Thought Bridges and the Struggle Bus.

Exercise.  Bodily exertion for the sake of developing and maintaining fitness.  We should all do it.

I am trying to correct a deeply ingrained, inadvertently self-induced thought error about exercise.  A thought error – in the life coaching sense – is a belief that creates an unwanted desire and causes unwanted actions.  Or in my case, no desire and complete inaction. 

I used to exercise as part of my Eat Less, Move More weight loss journey.  For five years, I very consistently met with a personal trainer.  And quite predictably, I corrected some muscle imbalances, substantially increased my flexibility, got considerably stronger.  I even got to the point where I could cycle 50 miles around the countryside in one afternoon!  But most frustratingly, I lost precious few pounds.

But when I retired, I stopped exercising (mainly for the financial considerations associated with retirement – personal training is expensive.  And it seems, I only train with a trainer.)  And…. I regained 23 of the 15 pounds lost with working out/exercise.  Sadly, yet another rendition of my yo-yo dieting history!

My exercise ban was intentional.  I wanted to be able to attribute my weight loss success to the changes I made in my way of eating, not exercise.  I have.  It worked.  I am now 25 pounds less than my Eat Less, Move More weight loss final goal (which I never achieved) and still dropping.  No exercise. 

BOOM.  Proof – exercise is a waste of time and effort.  That is my thought error – exercise is a waste of time and effort.

That belief – exercise is a waste of time and effort – is simply not true!  Exercise is not a waste of time and effort.  It is a very effective health promoting tool!  It is just not effective for weight loss.  To change this deeply ingrained thought error, I must hop on the struggle bus. 

I love the idea of the struggle bus, a concept I was first introduced to by Kara Lowentheil of UnF*ckYour brain fame.  The struggle bus is her metaphor representing the experience of knowing you need to change a thought but are unable to… yet.  The struggle bus shuttles us from disbelief to belief across the river of misery – er… change.  The struggle bus allows us to struggle with our thought(s) while still getting closer to our destination.  It allows us to learn and explore and grow.  After all, struggling is just learning something new as we dare to step outside our comfort zone.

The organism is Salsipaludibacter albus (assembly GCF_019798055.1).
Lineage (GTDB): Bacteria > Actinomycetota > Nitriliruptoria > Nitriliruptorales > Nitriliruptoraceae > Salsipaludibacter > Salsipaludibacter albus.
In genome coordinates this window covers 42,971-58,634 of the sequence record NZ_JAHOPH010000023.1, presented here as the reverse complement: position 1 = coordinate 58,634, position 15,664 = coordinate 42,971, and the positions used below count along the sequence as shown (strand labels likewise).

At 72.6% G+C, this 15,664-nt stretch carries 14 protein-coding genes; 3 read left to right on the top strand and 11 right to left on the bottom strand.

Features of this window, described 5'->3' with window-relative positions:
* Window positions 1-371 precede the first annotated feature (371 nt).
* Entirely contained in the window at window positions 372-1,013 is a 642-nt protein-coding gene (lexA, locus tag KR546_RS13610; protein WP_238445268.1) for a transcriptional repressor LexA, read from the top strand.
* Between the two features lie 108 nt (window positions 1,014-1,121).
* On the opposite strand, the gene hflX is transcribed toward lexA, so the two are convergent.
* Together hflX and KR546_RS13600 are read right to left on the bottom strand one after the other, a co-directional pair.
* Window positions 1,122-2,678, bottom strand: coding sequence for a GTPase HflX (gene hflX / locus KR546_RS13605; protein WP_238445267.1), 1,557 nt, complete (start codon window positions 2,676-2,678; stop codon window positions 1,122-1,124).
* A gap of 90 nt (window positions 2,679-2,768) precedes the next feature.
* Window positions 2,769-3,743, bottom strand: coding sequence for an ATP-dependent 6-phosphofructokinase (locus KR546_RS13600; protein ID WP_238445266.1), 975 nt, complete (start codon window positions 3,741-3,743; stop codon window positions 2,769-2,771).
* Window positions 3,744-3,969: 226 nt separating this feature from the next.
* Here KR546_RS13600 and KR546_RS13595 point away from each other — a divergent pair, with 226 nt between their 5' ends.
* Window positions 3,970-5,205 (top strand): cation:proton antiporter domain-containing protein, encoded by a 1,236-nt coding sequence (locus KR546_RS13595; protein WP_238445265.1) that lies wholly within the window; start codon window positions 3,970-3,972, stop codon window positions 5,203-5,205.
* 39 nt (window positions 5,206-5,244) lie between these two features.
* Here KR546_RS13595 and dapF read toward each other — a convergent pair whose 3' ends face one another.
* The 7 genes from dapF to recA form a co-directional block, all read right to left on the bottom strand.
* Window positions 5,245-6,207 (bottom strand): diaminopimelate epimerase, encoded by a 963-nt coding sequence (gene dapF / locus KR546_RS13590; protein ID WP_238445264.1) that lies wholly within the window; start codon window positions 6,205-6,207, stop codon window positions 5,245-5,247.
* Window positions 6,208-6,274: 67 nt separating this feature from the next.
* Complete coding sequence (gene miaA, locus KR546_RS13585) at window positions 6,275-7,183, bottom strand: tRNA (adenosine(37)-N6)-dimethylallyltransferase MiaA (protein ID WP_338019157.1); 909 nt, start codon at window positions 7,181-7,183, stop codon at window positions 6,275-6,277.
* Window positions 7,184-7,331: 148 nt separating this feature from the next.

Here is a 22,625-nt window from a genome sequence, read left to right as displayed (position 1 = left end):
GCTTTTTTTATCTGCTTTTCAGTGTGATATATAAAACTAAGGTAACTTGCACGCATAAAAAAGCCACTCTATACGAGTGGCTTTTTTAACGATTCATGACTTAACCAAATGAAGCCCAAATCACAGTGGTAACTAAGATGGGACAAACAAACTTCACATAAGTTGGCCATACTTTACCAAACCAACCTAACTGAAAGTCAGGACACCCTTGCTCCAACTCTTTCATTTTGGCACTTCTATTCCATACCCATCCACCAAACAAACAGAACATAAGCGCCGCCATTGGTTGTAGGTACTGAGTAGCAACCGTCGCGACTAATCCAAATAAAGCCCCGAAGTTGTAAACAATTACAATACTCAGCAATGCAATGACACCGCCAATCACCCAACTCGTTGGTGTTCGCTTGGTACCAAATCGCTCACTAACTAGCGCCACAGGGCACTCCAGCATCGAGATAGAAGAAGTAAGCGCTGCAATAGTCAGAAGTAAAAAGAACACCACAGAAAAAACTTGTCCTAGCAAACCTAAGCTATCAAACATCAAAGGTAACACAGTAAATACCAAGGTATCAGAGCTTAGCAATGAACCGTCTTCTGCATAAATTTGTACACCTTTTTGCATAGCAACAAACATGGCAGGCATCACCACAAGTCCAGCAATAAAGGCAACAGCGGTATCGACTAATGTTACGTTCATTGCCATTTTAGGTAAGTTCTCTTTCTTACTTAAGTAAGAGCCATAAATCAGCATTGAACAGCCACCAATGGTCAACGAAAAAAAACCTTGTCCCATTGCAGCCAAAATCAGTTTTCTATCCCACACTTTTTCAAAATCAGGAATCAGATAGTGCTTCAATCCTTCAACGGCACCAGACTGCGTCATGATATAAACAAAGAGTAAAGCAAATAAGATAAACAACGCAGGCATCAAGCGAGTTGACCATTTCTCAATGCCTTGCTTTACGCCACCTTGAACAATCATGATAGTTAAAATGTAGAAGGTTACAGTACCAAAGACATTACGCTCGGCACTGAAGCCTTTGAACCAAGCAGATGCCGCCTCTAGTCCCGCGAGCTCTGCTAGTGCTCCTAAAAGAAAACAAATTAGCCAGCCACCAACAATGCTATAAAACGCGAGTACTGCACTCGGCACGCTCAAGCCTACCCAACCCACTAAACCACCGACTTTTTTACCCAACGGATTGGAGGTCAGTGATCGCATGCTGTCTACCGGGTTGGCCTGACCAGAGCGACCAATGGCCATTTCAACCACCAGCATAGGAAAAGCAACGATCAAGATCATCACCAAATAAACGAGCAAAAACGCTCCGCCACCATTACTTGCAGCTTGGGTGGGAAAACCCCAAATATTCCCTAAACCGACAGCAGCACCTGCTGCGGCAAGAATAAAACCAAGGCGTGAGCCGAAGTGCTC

What does ‘on the struggle bus’ look like?  Probably exercising despite my brain’s belief exercise is a waste of time.  Hmmmm…. Okay brain, I know you think exercise is a waste of time. That is okay, but I am going to break a sweat anyway, three times a week. Or, sit my butt on the stationary bike and pedal for 15 minutes daily… Or stretch my legs and back for 10 minutes daily… Or all of the above.

And yet, several weeks later, no progress.  What gives?  I have identified my thought error and developed a replacement thought with a plan.  <<HARRUMPH>>.

I was complaining – er… discussing – this with a friend, and she quite brilliantly pointed out that I am changing the wrong thought.  My new thought ‘exercise is not a waste of time’ is not easily actionable, it’s philosophical.  If I wish to effect change, my new thought must prompt action.  And since our feelings prompt our actions, and our feelings are created by our thoughts, I need a thought that creates a feeling that prompts action to exercise. 

From my complaining… er discussion, my brilliant friend grabbed my thought “I only train with a trainer” and suggested that thought is the problem. 

Back on the struggle bus to shuttle me across the river of misery from disbelief to belief.  I need to build an actionable thought bridge. 

Bridge thoughts, like the struggle bus, are a very powerful concept that bridge the gap between never to always, via sometimes and often (or hate to love via meh and like, or black and white via several shades of grey – you get the gist of it I hope.) 

To change my thought ‘I only train with a trainer’ to some version of ‘I love training independently at home’ is actionable.  And the thought “I love to train independently at home” is much more motivating than “exercise is not a waste of time.” For me at least – time will tell no doubt!   

I only train with a trainer…It is possible I can train independently… I occasionally train independently… I often train independently… I consistently train independently… I love to train independently.  Thought bridge….

So, if you are struggling to change something – build an actionable thought bridge and jump on the struggle bus.  BOOM – progress.

Buff it up my friends,
Dr Karen

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